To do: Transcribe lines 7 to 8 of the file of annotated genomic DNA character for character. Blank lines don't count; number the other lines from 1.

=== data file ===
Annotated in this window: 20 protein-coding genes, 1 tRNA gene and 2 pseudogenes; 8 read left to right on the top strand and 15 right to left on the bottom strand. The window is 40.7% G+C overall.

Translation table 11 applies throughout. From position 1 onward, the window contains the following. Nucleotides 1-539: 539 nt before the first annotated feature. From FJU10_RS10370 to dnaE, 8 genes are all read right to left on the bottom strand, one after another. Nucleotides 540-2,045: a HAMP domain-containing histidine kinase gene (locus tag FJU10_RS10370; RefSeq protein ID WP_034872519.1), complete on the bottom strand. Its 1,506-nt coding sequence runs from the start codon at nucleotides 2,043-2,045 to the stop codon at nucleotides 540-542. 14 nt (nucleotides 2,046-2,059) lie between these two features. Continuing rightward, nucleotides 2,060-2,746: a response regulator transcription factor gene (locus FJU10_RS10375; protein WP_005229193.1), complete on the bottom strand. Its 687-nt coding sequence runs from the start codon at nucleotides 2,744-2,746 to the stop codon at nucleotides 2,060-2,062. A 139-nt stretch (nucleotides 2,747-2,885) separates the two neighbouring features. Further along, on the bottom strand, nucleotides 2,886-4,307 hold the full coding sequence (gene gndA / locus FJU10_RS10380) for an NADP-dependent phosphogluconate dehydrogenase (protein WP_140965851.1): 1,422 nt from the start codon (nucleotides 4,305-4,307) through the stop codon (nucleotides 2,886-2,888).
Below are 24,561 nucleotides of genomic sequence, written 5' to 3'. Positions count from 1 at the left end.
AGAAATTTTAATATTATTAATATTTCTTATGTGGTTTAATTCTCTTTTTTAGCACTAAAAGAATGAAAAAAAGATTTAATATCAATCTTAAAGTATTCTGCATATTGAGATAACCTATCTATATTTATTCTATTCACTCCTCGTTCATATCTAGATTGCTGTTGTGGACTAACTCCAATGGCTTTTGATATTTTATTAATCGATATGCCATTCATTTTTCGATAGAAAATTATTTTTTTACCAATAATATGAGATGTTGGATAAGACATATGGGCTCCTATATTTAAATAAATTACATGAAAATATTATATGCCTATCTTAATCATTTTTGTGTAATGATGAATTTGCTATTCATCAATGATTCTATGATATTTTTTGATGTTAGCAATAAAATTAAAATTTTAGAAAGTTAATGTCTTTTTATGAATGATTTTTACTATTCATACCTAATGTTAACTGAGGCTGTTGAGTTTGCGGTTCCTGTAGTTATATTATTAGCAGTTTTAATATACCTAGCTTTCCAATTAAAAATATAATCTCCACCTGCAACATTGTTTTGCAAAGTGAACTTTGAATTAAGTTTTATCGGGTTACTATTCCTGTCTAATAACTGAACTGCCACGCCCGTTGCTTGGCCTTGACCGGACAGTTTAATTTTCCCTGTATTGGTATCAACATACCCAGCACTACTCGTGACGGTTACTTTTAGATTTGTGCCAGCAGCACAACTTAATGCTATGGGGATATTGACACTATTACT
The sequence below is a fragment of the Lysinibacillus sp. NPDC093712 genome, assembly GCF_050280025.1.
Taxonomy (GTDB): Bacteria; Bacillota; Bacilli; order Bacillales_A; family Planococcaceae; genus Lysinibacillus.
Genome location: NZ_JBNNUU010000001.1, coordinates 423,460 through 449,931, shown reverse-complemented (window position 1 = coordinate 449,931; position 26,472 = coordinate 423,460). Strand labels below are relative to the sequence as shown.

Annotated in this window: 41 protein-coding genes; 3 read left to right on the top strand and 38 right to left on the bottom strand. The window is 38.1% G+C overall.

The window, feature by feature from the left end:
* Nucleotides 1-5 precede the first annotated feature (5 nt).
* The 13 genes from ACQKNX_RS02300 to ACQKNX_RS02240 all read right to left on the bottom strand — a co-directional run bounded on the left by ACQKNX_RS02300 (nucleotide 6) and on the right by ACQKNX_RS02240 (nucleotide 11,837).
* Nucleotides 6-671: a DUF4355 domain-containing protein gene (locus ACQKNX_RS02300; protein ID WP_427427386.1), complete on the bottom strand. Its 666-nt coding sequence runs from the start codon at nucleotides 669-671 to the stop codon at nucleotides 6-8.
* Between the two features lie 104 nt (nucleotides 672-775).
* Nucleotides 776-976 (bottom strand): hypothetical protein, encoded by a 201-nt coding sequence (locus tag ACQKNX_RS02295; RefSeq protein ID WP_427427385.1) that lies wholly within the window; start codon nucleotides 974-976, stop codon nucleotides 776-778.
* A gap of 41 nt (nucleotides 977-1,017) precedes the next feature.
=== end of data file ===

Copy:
Genome location: NZ_JBNNUU010000001.1, coordinates 423,460 through 449,931, shown reverse-complemented (window position 1 = coordinate 449,931; position 26,472 = coordinate 423,460). Strand labels below are relative to the sequence as shown.

Annotated in this window: 41 protein-coding genes; 3 read left to right on the top strand and 38 right to left on the bottom strand. The window is 38.1% G+C overall.